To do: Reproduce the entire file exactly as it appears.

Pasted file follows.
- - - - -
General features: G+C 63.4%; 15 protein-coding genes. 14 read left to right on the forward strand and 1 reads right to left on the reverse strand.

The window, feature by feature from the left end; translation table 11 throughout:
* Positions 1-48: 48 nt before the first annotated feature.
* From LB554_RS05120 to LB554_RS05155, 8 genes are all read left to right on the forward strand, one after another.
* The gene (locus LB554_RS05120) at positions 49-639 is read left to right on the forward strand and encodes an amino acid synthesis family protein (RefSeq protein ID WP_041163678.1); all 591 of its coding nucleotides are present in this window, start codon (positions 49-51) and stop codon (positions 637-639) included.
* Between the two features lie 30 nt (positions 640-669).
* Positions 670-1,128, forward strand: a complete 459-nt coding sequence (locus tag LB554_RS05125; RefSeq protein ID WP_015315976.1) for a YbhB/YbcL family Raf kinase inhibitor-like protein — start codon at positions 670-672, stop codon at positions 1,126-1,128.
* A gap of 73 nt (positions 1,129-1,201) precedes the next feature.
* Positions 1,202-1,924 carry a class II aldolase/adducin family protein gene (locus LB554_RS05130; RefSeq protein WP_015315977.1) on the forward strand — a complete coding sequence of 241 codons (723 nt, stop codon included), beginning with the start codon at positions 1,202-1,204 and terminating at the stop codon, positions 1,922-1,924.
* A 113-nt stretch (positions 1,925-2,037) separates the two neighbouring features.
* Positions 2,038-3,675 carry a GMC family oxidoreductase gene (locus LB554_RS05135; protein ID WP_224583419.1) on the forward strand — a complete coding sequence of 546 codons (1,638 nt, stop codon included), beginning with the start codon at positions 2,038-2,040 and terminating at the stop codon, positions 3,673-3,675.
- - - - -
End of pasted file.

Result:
General features: G+C 63.4%; 15 protein-coding genes. 14 read left to right on the forward strand and 1 reads right to left on the reverse strand.

The window, feature by feature from the left end; translation table 11 throughout:
* Positions 1-48: 48 nt before the first annotated feature.
* From LB554_RS05120 to LB554_RS05155, 8 genes are all read left to right on the forward strand, one after another.
* The gene (locus LB554_RS05120) at positions 49-639 is read left to right on the forward strand and encodes an amino acid synthesis family protein (RefSeq protein ID WP_041163678.1); all 591 of its coding nucleotides are present in this window, start codon (positions 49-51) and stop codon (positions 637-639) included.
* Between the two features lie 30 nt (positions 640-669).
* Positions 670-1,128, forward strand: a complete 459-nt coding sequence (locus tag LB554_RS05125; RefSeq protein ID WP_015315976.1) for a YbhB/YbcL family Raf kinase inhibitor-like protein — start codon at positions 670-672, stop codon at positions 1,126-1,128.
* A gap of 73 nt (positions 1,129-1,201) precedes the next feature.
* Positions 1,202-1,924 carry a class II aldolase/adducin family protein gene (locus LB554_RS05130; RefSeq protein WP_015315977.1) on the forward strand — a complete coding sequence of 241 codons (723 nt, stop codon included), beginning with the start codon at positions 1,202-1,204 and terminating at the stop codon, positions 1,922-1,924.
* A 113-nt stretch (positions 1,925-2,037) separates the two neighbouring features.
* Positions 2,038-3,675 carry a GMC family oxidoreductase gene (locus LB554_RS05135; protein ID WP_224583419.1) on the forward strand — a complete coding sequence of 546 codons (1,638 nt, stop codon included), beginning with the start codon at positions 2,038-2,040 and terminating at the stop codon, positions 3,673-3,675.